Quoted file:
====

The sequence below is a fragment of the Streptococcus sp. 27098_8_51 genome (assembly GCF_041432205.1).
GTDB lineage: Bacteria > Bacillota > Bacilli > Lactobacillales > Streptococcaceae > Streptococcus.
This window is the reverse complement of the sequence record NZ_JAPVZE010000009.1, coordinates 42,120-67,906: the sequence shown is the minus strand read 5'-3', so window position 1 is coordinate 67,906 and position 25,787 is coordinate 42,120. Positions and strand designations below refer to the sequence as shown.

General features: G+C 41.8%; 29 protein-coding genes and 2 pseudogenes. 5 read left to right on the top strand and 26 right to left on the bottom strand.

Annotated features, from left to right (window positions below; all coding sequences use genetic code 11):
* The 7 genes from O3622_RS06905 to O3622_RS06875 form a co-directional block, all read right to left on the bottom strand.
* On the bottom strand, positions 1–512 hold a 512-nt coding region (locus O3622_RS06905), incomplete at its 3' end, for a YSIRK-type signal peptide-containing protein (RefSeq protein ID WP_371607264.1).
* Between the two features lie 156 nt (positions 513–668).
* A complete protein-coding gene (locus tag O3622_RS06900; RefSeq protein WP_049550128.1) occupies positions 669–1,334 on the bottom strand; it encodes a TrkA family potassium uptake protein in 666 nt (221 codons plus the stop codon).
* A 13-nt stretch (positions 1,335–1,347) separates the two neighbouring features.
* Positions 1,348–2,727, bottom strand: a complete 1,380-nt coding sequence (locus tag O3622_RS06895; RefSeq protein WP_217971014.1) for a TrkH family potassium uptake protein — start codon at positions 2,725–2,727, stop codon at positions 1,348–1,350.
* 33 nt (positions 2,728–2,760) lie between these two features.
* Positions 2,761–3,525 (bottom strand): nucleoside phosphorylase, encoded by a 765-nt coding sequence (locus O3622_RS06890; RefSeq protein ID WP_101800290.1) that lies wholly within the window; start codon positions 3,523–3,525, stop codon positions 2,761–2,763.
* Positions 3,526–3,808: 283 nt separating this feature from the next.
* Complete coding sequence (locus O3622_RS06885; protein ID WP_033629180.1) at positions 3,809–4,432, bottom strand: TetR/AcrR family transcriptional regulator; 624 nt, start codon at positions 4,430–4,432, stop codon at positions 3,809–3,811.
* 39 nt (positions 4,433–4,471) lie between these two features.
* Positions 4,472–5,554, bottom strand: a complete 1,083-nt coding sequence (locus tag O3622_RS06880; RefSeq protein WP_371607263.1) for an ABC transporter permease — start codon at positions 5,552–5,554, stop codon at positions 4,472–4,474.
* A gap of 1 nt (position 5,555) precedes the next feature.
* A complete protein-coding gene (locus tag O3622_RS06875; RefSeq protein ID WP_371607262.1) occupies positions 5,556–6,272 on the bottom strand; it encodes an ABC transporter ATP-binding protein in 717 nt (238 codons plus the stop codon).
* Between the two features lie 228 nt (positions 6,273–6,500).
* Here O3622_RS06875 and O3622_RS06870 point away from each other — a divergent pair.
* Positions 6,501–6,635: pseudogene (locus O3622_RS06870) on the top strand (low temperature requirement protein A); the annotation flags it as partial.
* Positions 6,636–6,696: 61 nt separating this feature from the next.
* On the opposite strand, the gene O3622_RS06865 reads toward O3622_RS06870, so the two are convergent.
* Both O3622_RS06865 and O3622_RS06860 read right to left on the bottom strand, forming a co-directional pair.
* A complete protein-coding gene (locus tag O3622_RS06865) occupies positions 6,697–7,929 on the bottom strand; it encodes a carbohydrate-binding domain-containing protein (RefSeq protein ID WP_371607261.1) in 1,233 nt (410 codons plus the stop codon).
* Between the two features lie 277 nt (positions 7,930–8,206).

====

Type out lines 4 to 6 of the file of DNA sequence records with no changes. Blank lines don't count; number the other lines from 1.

General features: G+C 41.8%; 29 protein-coding genes and 2 pseudogenes. 5 read left to right on the top strand and 26 right to left on the bottom strand.

Annotated features, from left to right (window positions below; all coding sequences use genetic code 11):
* The 7 genes from O3622_RS06905 to O3622_RS06875 form a co-directional block, all read right to left on the bottom strand.